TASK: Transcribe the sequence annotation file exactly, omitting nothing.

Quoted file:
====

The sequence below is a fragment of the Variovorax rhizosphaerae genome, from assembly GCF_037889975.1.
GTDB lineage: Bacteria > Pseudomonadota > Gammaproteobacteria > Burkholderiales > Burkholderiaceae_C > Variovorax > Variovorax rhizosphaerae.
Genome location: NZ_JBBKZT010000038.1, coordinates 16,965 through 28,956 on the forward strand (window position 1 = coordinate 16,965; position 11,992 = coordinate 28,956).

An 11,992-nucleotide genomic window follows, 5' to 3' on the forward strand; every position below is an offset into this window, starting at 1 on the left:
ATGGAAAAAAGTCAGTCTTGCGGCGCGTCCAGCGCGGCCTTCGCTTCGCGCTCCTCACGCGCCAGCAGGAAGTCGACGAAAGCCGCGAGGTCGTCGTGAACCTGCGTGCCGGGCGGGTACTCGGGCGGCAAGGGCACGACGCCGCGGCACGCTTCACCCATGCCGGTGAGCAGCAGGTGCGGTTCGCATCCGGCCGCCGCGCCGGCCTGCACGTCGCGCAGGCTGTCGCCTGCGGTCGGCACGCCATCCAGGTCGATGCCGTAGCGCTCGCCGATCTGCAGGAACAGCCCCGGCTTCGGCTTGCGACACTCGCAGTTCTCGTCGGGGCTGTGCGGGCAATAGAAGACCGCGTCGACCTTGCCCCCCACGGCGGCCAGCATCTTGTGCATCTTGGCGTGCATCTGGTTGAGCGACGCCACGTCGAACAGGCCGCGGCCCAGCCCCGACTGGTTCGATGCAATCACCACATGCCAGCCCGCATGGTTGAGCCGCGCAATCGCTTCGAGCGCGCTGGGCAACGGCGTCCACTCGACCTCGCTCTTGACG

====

The sequence below is a fragment of the Variovorax rhizosphaerae genome, from assembly GCF_037889975.1.
GTDB lineage: Bacteria > Pseudomonadota > Gammaproteobacteria > Burkholderiales > Burkholderiaceae_C > Variovorax > Variovorax rhizosphaerae.
Genome location: NZ_JBBKZT010000038.1, coordinates 16,965 through 28,956 on the forward strand (window position 1 = coordinate 16,965; position 11,992 = coordinate 28,956).

An 11,992-nucleotide genomic window follows, 5' to 3' on the forward strand; every position below is an offset into this window, starting at 1 on the left:
ATGGAAAAAAGTCAGTCTTGCGGCGCGTCCAGCGCGGCCTTCGCTTCGCGCTCCTCACGCGCCAGCAGGAAGTCGACGAAAGCCGCGAGGTCGTCGTGAACCTGCGTGCCGGGCGGGTACTCGGGCGGCAAGGGCACGACGCCGCGGCACGCTTCACCCATGCCGGTGAGCAGCAGGTGCGGTTCGCATCCGGCCGCCGCGCCGGCCTGCACGTCGCGCAGGCTGTCGCCTGCGGTCGGCACGCCATCCAGGTCGATGCCGTAGCGCTCGCCGATCTGCAGGAACAGCCCCGGCTTCGGCTTGCGACACTCGCAGTTCTCGTCGGGGCTGTGCGGGCAATAGAAGACCGCGTCGACCTTGCCCCCCACGGCGGCCAGCATCTTGTGCATCTTGGCGTGCATCTGGTTGAGCGACGCCACGTCGAACAGGCCGCGGCCCAGCCCCGACTGGTTCGATGCAATCACCACATGCCAGCCCGCATGGTTGAGCCGCGCAATCGCTTCGAGCGCGCTGGGCAACGGCGTCCACTCGACCTCGCTCTTGACG